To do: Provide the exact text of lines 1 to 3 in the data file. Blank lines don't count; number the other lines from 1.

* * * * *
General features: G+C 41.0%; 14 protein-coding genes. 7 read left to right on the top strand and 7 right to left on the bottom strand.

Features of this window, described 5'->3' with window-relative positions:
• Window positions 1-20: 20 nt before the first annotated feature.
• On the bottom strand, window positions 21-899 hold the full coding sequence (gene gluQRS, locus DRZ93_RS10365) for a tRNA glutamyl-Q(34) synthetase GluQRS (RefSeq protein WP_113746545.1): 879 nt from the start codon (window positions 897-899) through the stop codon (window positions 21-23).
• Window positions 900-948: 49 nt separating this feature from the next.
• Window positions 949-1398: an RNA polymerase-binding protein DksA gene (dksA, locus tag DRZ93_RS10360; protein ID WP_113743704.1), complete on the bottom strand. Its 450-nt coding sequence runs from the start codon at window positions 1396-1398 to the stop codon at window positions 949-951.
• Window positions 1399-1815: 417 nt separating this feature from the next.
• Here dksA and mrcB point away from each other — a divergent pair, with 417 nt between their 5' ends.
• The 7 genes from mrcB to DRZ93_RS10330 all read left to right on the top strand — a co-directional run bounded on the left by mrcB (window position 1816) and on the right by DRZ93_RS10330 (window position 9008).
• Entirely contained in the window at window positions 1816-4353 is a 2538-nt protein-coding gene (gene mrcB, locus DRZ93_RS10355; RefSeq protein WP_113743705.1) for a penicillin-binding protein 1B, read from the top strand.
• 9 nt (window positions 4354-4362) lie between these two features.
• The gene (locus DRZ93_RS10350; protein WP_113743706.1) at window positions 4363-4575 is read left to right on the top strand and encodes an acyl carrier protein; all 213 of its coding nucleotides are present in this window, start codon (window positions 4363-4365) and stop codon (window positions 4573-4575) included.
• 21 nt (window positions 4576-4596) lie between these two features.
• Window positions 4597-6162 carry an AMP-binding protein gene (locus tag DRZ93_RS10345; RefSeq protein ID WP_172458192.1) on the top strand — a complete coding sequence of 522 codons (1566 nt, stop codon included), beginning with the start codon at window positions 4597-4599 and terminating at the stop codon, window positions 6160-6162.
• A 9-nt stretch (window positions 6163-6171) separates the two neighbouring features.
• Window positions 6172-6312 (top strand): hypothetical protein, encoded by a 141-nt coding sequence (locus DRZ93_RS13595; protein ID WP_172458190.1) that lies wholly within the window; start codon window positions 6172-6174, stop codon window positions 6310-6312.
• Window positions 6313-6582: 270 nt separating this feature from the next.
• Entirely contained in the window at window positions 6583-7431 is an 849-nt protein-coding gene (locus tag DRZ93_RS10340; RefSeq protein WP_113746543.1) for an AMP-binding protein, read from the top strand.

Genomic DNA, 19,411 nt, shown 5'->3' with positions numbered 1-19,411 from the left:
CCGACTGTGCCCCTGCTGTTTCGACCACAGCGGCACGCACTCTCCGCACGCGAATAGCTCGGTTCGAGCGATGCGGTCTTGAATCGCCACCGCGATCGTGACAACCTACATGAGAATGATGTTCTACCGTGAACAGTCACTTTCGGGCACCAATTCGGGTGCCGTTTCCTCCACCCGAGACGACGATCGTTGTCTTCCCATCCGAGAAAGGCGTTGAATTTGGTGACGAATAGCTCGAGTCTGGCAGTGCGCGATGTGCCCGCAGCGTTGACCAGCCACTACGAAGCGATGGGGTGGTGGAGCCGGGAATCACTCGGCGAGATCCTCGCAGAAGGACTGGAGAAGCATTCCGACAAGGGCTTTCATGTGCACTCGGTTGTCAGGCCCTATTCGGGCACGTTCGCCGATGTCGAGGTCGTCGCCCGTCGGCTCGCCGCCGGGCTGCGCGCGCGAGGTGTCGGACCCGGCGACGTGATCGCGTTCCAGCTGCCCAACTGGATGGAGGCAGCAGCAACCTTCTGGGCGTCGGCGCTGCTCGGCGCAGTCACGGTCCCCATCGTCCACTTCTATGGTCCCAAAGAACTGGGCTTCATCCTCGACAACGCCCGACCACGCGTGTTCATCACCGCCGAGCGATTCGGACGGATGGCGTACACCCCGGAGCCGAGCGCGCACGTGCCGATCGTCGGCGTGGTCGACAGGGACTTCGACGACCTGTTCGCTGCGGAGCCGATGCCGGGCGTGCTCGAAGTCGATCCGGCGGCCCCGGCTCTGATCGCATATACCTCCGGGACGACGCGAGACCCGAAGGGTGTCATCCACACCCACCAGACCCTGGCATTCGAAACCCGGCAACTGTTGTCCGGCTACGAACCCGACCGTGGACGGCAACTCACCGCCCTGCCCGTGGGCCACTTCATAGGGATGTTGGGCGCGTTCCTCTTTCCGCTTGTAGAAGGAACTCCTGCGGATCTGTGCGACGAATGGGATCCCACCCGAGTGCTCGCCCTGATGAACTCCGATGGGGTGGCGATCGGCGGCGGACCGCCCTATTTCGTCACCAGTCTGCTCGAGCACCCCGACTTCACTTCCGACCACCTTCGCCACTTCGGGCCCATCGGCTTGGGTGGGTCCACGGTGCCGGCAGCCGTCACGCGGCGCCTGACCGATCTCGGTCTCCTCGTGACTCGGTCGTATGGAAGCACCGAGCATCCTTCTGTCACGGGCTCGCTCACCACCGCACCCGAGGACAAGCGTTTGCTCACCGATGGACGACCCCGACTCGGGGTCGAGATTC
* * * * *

General features: G+C 41.0%; 14 protein-coding genes. 7 read left to right on the top strand and 7 right to left on the bottom strand.

Features of this window, described 5'->3' with window-relative positions:
• Window positions 1-20: 20 nt before the first annotated feature.